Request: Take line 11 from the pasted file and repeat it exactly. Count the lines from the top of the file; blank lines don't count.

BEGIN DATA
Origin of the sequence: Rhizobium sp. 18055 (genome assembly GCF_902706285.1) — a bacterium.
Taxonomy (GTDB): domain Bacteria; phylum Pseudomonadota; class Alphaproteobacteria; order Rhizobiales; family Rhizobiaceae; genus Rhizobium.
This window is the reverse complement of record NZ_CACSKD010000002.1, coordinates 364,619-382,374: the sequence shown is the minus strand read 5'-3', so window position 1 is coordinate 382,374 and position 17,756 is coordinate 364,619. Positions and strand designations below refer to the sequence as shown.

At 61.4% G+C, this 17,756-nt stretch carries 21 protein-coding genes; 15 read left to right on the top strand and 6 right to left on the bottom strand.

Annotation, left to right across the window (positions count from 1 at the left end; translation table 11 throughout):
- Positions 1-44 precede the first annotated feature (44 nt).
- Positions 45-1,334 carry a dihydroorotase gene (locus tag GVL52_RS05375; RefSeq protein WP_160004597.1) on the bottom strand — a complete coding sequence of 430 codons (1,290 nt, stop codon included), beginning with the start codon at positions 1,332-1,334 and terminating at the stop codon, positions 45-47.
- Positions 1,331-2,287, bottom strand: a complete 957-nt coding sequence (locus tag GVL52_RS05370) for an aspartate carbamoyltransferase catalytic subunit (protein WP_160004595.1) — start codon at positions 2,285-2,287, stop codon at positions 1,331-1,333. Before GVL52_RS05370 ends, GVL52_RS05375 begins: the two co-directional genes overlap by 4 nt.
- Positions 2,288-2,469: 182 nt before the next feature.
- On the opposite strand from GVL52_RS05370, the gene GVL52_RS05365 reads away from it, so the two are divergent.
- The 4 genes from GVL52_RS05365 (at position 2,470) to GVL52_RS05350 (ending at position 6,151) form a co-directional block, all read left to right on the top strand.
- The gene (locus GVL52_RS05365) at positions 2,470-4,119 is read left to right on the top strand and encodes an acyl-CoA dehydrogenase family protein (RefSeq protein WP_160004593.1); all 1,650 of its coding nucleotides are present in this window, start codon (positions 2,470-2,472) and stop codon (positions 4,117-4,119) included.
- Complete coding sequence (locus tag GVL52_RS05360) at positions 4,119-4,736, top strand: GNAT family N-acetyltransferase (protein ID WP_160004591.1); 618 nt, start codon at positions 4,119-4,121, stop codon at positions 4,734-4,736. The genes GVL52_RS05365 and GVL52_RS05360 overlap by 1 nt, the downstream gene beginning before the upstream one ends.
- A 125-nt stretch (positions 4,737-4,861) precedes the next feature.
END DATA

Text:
- The 4 genes from GVL52_RS05365 (at position 2,470) to GVL52_RS05350 (ending at position 6,151) form a co-directional block, all read left to right on the top strand.